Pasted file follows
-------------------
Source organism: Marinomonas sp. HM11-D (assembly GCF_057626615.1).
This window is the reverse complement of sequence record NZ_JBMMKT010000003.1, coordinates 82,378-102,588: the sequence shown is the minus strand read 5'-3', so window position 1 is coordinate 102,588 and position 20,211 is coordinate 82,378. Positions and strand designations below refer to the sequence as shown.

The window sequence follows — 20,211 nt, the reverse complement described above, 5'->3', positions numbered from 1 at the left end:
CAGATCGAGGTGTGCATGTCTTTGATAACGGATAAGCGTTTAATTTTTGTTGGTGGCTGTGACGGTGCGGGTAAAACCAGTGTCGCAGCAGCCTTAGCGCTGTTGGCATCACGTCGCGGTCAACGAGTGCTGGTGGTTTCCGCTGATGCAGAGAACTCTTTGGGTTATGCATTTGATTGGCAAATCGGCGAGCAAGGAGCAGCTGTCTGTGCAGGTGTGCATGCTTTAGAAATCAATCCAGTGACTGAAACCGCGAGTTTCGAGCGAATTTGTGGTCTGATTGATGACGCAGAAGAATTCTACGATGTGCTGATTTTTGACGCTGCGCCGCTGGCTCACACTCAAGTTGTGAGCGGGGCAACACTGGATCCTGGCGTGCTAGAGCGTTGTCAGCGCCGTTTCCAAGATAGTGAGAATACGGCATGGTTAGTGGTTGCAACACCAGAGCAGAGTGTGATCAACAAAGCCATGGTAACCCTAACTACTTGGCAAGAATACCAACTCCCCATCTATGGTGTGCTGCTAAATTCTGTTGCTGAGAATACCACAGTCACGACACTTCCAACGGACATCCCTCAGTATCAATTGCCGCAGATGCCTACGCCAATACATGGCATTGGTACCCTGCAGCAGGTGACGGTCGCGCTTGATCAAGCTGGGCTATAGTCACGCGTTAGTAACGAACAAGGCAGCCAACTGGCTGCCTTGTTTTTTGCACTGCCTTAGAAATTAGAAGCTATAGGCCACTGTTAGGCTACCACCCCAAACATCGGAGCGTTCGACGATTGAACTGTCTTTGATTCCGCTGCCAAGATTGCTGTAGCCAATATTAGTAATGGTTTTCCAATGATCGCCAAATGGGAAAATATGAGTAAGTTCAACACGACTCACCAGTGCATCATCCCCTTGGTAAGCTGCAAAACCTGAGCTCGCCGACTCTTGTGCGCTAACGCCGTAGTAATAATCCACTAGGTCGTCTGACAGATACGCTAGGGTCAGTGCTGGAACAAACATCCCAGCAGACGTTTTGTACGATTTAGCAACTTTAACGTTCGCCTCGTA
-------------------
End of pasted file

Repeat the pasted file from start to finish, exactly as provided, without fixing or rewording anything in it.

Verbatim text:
Source organism: Marinomonas sp. HM11-D (assembly GCF_057626615.1).
This window is the reverse complement of sequence record NZ_JBMMKT010000003.1, coordinates 82,378-102,588: the sequence shown is the minus strand read 5'-3', so window position 1 is coordinate 102,588 and position 20,211 is coordinate 82,378. Positions and strand designations below refer to the sequence as shown.

The window sequence follows — 20,211 nt, the reverse complement described above, 5'->3', positions numbered from 1 at the left end:
CAGATCGAGGTGTGCATGTCTTTGATAACGGATAAGCGTTTAATTTTTGTTGGTGGCTGTGACGGTGCGGGTAAAACCAGTGTCGCAGCAGCCTTAGCGCTGTTGGCATCACGTCGCGGTCAACGAGTGCTGGTGGTTTCCGCTGATGCAGAGAACTCTTTGGGTTATGCATTTGATTGGCAAATCGGCGAGCAAGGAGCAGCTGTCTGTGCAGGTGTGCATGCTTTAGAAATCAATCCAGTGACTGAAACCGCGAGTTTCGAGCGAATTTGTGGTCTGATTGATGACGCAGAAGAATTCTACGATGTGCTGATTTTTGACGCTGCGCCGCTGGCTCACACTCAAGTTGTGAGCGGGGCAACACTGGATCCTGGCGTGCTAGAGCGTTGTCAGCGCCGTTTCCAAGATAGTGAGAATACGGCATGGTTAGTGGTTGCAACACCAGAGCAGAGTGTGATCAACAAAGCCATGGTAACCCTAACTACTTGGCAAGAATACCAACTCCCCATCTATGGTGTGCTGCTAAATTCTGTTGCTGAGAATACCACAGTCACGACACTTCCAACGGACATCCCTCAGTATCAATTGCCGCAGATGCCTACGCCAATACATGGCATTGGTACCCTGCAGCAGGTGACGGTCGCGCTTGATCAAGCTGGGCTATAGTCACGCGTTAGTAACGAACAAGGCAGCCAACTGGCTGCCTTGTTTTTTGCACTGCCTTAGAAATTAGAAGCTATAGGCCACTGTTAGGCTACCACCCCAAACATCGGAGCGTTCGACGATTGAACTGTCTTTGATTCCGCTGCCAAGATTGCTGTAGCCAATATTAGTAATGGTTTTCCAATGATCGCCAAATGGGAAAATATGAGTAAGTTCAACACGACTCACCAGTGCATCATCCCCTTGGTAAGCTGCAAAACCTGAGCTCGCCGACTCTTGTGCGCTAACGCCGTAGTAATAATCCACTAGGTCGTCTGACAGATACGCTAGGGTCAGTGCTGGAACAAACATCCCAGCAGACGTTTTGTACGATTTAGCAACTTTAACGTTCGCCTCGTA